Is social shaming more powerful than the law?

I’ve been thinking about how suicide is probably one of the few things condemned heavily in many Western countries that isn’t illegal by any means. Most people who feel suicidal won’t go on with it because they don’t want to hurt their family.

Conversely, there are many actions that are “permittable” in society (underage drinking, minor theft, drug taking) which can carry moderate to severe penalties under the law but are not condemned as heavily and more people would take part in them.

Is it that things like suicide aren’t illegal because there’s no need to i.e. the social guilt is enough to deter it… whereas with other illegal activities considered permittable, one needs a law because it’s very easy for someone to partake in them without considering the consequences.

Who exactly could get prosecuted for suicide?

It is illegal in many places since that allows you to try to stop them from committing the crime.

If it’s legal, you just have to stand idly by and wait till they’re done, I guess.

Suicide is illegal in many jurisdictions, but I don’t think that’s why people refrain from committing it. I think most people are constrained by the biological imperative to live, followed by fear of death, and then social guilt.

People are more disinhibited when it comes to committing petty crimes because a petty crime provides just a temporary thrill. You can ask for forgiveness afterwards. Suicide is permanent. Once you take the plunge off the 20-story balconey, there’s no backsies.

The cross-examination would be interesting.

What monstro said. The fact that suicide is or may be illegal is probably hardly at all something registering in someone’s mind when they’re thinking of ending their life.
(I have always felt that suicide being illegal is one of the most absurd and nonsensical laws that could possibly be on the books, but that’s beside the topic)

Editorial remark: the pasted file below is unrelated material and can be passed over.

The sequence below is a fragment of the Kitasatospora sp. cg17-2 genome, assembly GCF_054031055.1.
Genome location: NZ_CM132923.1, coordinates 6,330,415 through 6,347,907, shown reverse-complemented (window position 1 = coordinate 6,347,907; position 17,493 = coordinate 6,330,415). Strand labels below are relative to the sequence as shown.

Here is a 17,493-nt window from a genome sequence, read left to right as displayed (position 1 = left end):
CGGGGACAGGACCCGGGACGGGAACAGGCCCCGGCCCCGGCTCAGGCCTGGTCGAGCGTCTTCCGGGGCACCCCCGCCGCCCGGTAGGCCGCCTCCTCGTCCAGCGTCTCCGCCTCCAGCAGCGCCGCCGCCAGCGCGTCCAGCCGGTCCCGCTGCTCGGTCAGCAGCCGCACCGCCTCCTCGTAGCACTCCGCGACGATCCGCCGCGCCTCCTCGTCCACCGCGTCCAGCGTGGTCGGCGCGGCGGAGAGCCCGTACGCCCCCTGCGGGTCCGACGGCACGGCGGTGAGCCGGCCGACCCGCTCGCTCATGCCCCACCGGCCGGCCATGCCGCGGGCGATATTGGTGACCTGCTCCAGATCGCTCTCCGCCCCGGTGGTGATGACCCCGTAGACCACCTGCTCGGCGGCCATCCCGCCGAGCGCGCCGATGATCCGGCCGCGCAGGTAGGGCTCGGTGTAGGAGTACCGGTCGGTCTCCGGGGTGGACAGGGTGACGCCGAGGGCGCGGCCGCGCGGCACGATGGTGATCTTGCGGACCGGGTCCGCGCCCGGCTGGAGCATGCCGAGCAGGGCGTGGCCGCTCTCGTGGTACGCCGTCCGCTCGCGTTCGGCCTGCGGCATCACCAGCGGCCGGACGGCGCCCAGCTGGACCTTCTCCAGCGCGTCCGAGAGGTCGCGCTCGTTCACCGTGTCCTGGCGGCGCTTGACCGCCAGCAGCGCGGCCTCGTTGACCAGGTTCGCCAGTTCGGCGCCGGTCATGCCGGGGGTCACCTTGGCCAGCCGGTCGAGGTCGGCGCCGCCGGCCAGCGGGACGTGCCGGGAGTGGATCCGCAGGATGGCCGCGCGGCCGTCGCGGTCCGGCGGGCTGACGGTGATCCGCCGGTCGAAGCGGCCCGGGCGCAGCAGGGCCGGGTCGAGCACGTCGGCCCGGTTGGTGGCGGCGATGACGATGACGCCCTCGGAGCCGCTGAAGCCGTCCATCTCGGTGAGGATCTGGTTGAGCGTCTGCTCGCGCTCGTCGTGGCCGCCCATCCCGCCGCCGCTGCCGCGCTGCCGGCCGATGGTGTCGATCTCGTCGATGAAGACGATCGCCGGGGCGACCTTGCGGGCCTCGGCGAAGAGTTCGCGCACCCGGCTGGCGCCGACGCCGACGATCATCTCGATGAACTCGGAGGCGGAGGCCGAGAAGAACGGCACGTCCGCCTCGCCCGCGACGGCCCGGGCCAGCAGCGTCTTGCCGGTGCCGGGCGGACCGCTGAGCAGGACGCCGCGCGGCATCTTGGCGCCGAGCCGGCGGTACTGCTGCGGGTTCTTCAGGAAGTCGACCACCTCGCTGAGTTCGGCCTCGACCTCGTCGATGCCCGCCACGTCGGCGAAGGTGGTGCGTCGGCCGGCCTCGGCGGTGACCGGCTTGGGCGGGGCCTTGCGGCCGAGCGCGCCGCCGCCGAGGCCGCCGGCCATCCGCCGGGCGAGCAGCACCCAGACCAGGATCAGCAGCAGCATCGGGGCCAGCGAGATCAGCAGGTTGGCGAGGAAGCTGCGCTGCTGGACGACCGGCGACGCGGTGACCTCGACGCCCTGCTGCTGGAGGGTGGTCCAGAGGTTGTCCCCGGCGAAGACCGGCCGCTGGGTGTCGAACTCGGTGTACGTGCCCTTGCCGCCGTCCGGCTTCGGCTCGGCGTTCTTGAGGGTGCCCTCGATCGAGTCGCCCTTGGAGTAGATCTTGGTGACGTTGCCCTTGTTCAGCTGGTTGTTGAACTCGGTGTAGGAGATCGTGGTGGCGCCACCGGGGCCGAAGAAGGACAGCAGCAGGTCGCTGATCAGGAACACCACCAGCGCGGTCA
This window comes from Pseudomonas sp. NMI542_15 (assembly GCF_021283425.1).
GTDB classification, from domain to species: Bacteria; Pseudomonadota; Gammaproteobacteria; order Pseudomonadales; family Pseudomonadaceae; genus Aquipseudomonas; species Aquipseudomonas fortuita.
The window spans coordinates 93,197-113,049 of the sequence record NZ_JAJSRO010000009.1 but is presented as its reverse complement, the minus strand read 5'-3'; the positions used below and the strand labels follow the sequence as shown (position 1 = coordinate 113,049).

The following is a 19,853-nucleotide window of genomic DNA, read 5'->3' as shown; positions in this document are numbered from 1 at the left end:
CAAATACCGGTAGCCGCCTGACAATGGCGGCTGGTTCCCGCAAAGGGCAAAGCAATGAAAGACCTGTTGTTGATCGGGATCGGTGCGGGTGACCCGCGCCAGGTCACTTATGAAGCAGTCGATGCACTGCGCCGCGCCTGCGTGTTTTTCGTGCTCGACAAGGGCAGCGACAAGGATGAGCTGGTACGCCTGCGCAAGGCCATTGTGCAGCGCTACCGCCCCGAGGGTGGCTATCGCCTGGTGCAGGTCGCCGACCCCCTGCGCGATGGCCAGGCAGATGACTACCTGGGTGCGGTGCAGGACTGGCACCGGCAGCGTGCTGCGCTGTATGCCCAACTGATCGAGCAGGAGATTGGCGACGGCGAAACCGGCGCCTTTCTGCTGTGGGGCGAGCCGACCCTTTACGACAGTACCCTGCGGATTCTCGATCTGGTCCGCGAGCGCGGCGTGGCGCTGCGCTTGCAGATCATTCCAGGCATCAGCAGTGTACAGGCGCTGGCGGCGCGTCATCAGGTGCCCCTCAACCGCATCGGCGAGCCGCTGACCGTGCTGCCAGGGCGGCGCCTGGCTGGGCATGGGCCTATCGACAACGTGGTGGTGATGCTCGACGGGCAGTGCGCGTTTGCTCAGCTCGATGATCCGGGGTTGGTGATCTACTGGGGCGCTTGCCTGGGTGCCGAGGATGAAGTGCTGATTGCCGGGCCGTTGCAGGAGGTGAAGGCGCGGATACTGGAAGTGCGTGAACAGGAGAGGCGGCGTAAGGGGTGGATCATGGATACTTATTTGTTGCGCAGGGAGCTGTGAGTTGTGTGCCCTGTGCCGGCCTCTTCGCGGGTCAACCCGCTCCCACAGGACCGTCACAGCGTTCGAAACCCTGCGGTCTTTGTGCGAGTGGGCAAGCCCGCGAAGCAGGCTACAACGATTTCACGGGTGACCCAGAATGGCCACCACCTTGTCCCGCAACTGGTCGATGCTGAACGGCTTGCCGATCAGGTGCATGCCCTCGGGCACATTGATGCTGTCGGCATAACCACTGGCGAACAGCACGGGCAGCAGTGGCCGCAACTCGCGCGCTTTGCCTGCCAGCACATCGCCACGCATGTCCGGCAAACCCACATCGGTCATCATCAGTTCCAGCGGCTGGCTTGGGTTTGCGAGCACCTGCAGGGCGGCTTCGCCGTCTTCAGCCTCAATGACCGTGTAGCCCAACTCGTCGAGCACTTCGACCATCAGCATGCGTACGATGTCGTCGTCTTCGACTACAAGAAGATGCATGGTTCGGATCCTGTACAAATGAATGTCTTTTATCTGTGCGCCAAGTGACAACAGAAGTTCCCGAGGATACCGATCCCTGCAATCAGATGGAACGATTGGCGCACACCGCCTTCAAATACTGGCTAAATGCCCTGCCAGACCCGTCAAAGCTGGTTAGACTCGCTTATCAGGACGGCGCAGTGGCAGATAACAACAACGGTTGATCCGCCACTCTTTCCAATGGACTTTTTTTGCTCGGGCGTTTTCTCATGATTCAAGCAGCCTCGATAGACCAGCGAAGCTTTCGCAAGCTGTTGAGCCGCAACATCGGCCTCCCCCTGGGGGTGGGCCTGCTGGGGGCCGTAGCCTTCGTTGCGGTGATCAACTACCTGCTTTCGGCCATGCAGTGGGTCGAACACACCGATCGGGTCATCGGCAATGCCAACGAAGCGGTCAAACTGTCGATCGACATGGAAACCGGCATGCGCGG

Of course people weren’t prosecuted for suicide, but attempting to commit crimes is often punished and people have been, and are still in some jurisdictions, prosecuted for attempting the crime of suicide. https://www.bbc.com/news/magazine-14374296

For either public or private shaming to work, first the target needs to be capable of feeling shame.

Where is suicide illegal?

And you’d better make sure that your public shaming doesn’t make you and your cohort look extreme and drive people to the other side.

How did the attempt to publicly shame gay people and divorcees work out for the social conservatives? Do you think it brought more people to their side, or merely emboldened their enemies and drove away moderates?

God yes - we’re in the middle of this year’s Sanfermines and I’m in a whatsapp group that’s being such a PITA about “killing bulls is bad! raising animals (except for my own pets) is bad! owning animals (again except for my pets) is bad! killing animals (except for the ones I like to eat) is bad!” that they’re making me feel sympathetic with the bullfighters.

Lots of places.

In about half of those places, it’s a capital crime…

I guess the question I was asking is how many Democracies make suicide illegal? Not very many that I can see.

I dunno, Sam. I’d have to say it worked pretty well for hundreds of years. Just because it’s failed now doesn’t mean such shaming didn’t work for a long time.

:smack: